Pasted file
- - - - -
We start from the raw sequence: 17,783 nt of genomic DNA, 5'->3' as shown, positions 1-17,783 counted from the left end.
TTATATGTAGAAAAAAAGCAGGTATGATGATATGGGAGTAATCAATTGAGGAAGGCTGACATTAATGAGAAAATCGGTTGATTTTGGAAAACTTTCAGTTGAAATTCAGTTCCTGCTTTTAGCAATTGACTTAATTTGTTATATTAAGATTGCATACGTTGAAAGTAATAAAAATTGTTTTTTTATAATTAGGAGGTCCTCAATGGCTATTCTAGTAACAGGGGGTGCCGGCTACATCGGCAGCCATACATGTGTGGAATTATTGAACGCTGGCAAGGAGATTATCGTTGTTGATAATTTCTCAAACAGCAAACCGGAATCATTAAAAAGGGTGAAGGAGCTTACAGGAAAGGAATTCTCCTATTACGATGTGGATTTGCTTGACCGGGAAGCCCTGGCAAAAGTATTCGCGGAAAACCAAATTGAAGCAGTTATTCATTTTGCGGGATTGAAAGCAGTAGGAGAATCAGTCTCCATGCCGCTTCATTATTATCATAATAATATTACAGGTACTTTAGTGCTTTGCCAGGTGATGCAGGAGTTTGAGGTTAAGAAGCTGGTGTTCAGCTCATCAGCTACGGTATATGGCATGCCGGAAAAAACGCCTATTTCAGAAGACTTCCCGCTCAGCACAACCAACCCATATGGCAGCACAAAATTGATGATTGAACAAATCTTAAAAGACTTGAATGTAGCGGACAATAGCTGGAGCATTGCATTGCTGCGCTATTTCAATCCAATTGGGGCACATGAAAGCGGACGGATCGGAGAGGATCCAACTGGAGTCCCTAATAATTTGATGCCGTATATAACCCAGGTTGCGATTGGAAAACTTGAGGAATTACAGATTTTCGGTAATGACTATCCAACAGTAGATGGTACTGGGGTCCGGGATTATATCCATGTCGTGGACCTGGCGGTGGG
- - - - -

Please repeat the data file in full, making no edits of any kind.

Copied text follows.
We start from the raw sequence: 17,783 nt of genomic DNA, 5'->3' as shown, positions 1-17,783 counted from the left end.
TTATATGTAGAAAAAAAGCAGGTATGATGATATGGGAGTAATCAATTGAGGAAGGCTGACATTAATGAGAAAATCGGTTGATTTTGGAAAACTTTCAGTTGAAATTCAGTTCCTGCTTTTAGCAATTGACTTAATTTGTTATATTAAGATTGCATACGTTGAAAGTAATAAAAATTGTTTTTTTATAATTAGGAGGTCCTCAATGGCTATTCTAGTAACAGGGGGTGCCGGCTACATCGGCAGCCATACATGTGTGGAATTATTGAACGCTGGCAAGGAGATTATCGTTGTTGATAATTTCTCAAACAGCAAACCGGAATCATTAAAAAGGGTGAAGGAGCTTACAGGAAAGGAATTCTCCTATTACGATGTGGATTTGCTTGACCGGGAAGCCCTGGCAAAAGTATTCGCGGAAAACCAAATTGAAGCAGTTATTCATTTTGCGGGATTGAAAGCAGTAGGAGAATCAGTCTCCATGCCGCTTCATTATTATCATAATAATATTACAGGTACTTTAGTGCTTTGCCAGGTGATGCAGGAGTTTGAGGTTAAGAAGCTGGTGTTCAGCTCATCAGCTACGGTATATGGCATGCCGGAAAAAACGCCTATTTCAGAAGACTTCCCGCTCAGCACAACCAACCCATATGGCAGCACAAAATTGATGATTGAACAAATCTTAAAAGACTTGAATGTAGCGGACAATAGCTGGAGCATTGCATTGCTGCGCTATTTCAATCCAATTGGGGCACATGAAAGCGGACGGATCGGAGAGGATCCAACTGGAGTCCCTAATAATTTGATGCCGTATATAACCCAGGTTGCGATTGGAAAACTTGAGGAATTACAGATTTTCGGTAATGACTATCCAACAGTAGATGGTACTGGGGTCCGGGATTATATCCATGTCGTGGACCTGGCGGTGGG